Shivam Punjya’s story has taken him from an agrarian community of 19,000 people to a studio in Brooklyn where he has led the Behno brand from its inception as a ready-to-wear label to its current iteration – a label that focuses on leather goods and selection of basic tees. Behno describes itself as “the world’s finest, consciously made handbags” and “an honest accessory”. So how did a graduate of Berkeley and Duke studying global health and poverty, while writing a thesis on the maternal health of textile workers, end up becoming the founder of a fashion brand that sells handbags?
Shivam Punjya was born in California into a family of Indian immigrants from Zambia and Gujarat. Punjya’s father and his brother married sisters, and Punjya was raised in a joint-family household – a dynamic that is familiar in many parts of the world, but somewhat rare in 1980s California. When his father first moved there, Tracy was a small agricultural community. Being an immigrant and a physician, he went where he could be useful. His brother and his wife, who Punjya refers to as his second father and mother, followed. He talks effusively about his childhood in California, referring to his “two moms” and recalls that the family shared a small space, “I shared a room – my cousin slept on one side of the bed, my aunt in the middle and I was on the other side. It was just normal for us. We’ve always been a big family.”
His interest in social justice issues arose from his childhood – growing up as the son of a physician, he was aware of his relative privilege in a low-income community. He found himself considering intersectional issues and questioning what he was told while seeing different realities of the lives of those around him. “My fathers grew up poor and while my mothers didn’t in comparison, when they moved to Tracy, they started out with very little. Their immigrant story was very different from mine and mine was very different from the ones I saw around me. Tracy was a predominantly Latino community of garment workers. It forced me to contextualize my own life,” he says and then trails off softly for a moment.
“I’m a really emotional person,” he says with a chuckle and detours into astrology, describing himself as a pure Cancerian, before coming back. “I internalize everything I see. So, when I went to university – first to Berkeley for undergrad and then to Duke for my master’s – I took those sensibilities with me. I wanted to learn more and find out how I could be an ally,” he says.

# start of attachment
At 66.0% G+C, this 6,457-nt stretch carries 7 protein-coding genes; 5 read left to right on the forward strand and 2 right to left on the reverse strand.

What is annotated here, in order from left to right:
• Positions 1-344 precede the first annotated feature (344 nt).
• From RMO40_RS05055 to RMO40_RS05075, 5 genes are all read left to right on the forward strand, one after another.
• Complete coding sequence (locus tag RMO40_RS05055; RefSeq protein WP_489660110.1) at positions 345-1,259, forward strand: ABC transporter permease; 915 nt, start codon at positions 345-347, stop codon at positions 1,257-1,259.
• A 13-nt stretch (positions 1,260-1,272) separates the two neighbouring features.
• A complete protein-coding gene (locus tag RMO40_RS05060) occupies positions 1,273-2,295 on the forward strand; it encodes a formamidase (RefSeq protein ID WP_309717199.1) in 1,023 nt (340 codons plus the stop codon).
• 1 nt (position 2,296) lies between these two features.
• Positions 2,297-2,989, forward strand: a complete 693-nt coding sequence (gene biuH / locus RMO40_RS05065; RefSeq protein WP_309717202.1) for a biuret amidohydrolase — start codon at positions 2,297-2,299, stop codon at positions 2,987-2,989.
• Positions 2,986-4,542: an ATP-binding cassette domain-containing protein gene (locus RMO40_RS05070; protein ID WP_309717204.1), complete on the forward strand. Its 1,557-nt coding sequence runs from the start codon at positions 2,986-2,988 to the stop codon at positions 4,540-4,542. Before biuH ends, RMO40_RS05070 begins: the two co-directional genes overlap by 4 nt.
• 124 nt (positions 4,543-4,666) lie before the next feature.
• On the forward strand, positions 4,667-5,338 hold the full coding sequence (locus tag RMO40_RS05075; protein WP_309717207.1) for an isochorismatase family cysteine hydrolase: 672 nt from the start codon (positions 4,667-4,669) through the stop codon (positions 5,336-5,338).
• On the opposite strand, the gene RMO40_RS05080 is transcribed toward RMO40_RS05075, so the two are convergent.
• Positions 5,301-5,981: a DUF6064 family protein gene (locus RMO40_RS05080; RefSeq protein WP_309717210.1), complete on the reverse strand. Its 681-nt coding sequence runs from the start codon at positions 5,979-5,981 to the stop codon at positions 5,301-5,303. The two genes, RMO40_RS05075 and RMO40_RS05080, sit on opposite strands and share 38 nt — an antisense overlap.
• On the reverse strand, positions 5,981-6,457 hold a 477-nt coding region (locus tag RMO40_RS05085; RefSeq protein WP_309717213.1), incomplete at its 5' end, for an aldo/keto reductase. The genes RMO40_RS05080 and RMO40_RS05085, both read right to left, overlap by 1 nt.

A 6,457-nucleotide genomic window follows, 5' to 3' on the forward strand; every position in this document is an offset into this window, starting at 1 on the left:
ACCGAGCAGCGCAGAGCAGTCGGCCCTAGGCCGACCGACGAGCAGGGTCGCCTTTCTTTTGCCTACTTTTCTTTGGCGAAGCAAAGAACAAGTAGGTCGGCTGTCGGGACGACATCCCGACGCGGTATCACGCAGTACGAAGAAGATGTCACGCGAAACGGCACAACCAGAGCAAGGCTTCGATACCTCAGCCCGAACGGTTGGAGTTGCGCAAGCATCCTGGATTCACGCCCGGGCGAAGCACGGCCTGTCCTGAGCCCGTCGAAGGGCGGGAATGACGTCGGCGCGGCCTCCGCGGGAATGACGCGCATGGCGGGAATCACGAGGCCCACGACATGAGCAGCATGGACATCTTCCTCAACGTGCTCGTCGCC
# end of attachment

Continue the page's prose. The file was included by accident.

After Berkeley, he spent eighteen months working for non-profit organizations in India, trying to understand how they worked while also applying for a Master’s program at Duke University. He describes himself as having an entrepreneurial spirit, something he attributes to his family and so, while he was at Duke’s Global Health program, he chose to look into developing a food supplement that was palatable for local communities in India, while also working with remedial policies for the educational system. A few focus groups later, he discovered that the idea of fortified foods was taboo in rural and peri-urban communities, so he started looking at maternal health instead. The change in direction led him to textile workers in Rajasthan, where he did his field work. Over the course of a few months, he lived alongside the weaving community, collecting data, engaging with them and learning about their lifestyles and habits. On his return to Duke to finish his thesis, Rana Plaza collapsed in Bangladesh.
“The Rana Plaza collapse was an emotional moment for me,” he says, “Because we have a lot of family friends in the garment space so I had grown up with that dynamic and dimension in my life. I had just spent months with textile weavers in a place that was so close to where this atrocity had taken place. It took a toll on me because I didn’t know what to do anymore.”